U.S. Army Corps of Engineers plans to take 1.7 million cubic yards of sand from Big Pass, instead of 1.2 million, expert witness testifies

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By Rachel Brown Hackney

   Since the Lido Key Renourishment Project formally was unveiled to the public in September 2013, representatives of the City of Sarasota and the U.S. Army Corps of Engineers (USACE) routinely have referenced a range between 1.1 million and 1.3 million cubic yards of sand as the amount targeted for removal from Big Sarasota Pass and the pass’ ebb shoal.

In reality, the figure is 1.7 million cubic yards, based on documentation associated with the joint city/USACE permit application submitted to the Florida Department of Environmental Protection (DEP), a coastal geology expert has told a Florida Division of Administrative Hearings (DOAH) judge.

“The permitted amount would be a phenomenally large amount of sand,” Robert Young, a Western Carolina University professor and director of the Program for the Study of Developed Shorelines, testified on Dec. 14 during a hearing regarding challenges to DEP’s plan to issue the permit for the Lido project.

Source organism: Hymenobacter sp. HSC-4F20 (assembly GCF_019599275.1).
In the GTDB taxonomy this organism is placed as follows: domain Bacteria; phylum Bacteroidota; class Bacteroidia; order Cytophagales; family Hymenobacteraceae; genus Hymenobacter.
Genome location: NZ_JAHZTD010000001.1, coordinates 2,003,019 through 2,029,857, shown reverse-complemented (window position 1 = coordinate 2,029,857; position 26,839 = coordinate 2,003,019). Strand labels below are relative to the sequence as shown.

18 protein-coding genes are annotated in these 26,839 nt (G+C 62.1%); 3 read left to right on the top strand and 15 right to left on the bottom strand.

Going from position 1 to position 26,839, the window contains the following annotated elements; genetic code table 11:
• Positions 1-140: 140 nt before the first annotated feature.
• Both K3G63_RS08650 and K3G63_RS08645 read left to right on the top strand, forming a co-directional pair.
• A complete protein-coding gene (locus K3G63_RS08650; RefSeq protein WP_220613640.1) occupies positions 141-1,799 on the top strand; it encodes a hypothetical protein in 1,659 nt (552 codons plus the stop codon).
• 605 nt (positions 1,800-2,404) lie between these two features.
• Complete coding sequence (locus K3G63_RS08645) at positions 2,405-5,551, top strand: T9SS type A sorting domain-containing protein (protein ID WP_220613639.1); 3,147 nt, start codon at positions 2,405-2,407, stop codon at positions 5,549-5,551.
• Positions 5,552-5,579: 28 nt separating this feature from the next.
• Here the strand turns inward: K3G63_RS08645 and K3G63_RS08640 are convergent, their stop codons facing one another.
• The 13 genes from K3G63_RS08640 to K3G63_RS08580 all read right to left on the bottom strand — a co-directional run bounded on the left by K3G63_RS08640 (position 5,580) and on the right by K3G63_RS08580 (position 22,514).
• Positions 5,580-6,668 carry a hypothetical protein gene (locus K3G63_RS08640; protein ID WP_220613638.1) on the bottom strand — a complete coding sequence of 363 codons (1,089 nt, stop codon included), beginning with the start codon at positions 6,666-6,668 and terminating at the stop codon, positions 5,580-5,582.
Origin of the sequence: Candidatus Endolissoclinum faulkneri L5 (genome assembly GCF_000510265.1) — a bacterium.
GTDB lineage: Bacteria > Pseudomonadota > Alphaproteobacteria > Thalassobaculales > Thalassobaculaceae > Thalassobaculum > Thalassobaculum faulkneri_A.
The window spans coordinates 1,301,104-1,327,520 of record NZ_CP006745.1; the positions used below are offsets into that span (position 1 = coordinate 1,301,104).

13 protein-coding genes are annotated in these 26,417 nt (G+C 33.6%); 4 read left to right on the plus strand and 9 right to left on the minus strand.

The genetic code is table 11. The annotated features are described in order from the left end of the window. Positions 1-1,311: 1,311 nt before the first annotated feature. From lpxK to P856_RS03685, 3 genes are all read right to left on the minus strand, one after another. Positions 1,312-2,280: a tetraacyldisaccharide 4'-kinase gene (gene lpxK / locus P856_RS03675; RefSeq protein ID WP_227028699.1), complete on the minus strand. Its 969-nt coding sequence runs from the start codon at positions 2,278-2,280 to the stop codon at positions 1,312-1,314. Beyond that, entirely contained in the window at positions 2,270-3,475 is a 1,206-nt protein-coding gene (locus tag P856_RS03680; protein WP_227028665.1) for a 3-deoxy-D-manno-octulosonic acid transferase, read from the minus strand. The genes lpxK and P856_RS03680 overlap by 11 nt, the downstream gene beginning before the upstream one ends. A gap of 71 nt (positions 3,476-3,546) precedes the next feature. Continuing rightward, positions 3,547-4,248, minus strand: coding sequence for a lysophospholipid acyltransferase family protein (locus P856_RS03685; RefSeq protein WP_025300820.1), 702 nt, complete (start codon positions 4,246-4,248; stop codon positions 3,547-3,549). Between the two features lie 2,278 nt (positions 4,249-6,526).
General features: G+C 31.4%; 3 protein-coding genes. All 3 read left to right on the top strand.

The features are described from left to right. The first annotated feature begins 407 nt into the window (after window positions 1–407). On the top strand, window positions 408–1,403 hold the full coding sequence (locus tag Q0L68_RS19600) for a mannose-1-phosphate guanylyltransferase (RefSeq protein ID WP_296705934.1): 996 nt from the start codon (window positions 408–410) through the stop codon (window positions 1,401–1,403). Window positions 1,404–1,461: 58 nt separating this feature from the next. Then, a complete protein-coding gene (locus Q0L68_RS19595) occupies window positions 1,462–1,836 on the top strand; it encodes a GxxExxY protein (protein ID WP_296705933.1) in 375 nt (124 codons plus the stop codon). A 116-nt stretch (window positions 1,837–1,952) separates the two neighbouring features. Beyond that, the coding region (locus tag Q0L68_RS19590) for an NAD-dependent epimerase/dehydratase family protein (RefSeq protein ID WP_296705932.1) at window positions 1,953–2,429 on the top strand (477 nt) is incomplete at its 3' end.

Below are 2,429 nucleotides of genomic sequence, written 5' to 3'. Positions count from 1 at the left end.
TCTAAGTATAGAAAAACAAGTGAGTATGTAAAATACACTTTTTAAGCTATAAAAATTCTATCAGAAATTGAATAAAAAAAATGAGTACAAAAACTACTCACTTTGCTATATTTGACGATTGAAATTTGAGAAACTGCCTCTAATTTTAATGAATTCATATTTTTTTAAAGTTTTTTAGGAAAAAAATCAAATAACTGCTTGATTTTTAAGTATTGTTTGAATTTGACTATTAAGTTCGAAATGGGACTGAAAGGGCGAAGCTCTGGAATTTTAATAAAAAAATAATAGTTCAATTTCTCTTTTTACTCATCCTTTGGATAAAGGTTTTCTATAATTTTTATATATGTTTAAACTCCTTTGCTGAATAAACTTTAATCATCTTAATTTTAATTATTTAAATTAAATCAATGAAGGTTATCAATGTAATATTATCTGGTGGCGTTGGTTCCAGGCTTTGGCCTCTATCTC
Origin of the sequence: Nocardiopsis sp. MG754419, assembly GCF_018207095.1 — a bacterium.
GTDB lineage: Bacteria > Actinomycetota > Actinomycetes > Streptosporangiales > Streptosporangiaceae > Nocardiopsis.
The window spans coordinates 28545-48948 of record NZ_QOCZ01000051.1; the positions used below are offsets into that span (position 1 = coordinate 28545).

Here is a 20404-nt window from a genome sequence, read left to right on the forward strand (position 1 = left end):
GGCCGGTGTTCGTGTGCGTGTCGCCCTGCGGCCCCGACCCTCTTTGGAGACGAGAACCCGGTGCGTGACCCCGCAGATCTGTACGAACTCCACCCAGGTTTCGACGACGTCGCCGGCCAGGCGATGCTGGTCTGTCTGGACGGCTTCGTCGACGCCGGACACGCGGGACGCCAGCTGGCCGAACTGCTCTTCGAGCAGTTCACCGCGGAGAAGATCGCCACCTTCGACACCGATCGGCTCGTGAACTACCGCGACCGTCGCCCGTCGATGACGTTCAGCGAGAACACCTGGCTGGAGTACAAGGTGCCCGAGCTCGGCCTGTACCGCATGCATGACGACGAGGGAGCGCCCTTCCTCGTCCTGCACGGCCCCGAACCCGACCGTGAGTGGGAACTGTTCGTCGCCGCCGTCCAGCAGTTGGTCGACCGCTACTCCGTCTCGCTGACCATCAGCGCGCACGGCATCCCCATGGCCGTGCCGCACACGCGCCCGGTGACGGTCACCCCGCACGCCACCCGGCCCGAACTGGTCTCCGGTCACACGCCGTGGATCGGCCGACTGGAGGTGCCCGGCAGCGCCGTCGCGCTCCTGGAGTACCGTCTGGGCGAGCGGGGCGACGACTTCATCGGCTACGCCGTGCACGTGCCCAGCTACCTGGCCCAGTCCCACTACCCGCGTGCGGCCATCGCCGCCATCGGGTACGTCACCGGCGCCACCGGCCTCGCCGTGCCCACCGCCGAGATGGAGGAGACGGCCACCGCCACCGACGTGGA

“That would be close to the largest project in Florida history,” Young added of the USACE’s design for the Lido renourishment; an even bigger initiative than one undertaken this year by the City of Miami. “It would be significantly larger, by three times,” than any previous Lido renourishment, he said. Such initiatives date back to 1964, he noted.

The original figure he saw in the project files, Young told the court, called for slightly more than 900,000 cubic yards of sand from the pass and the shoal.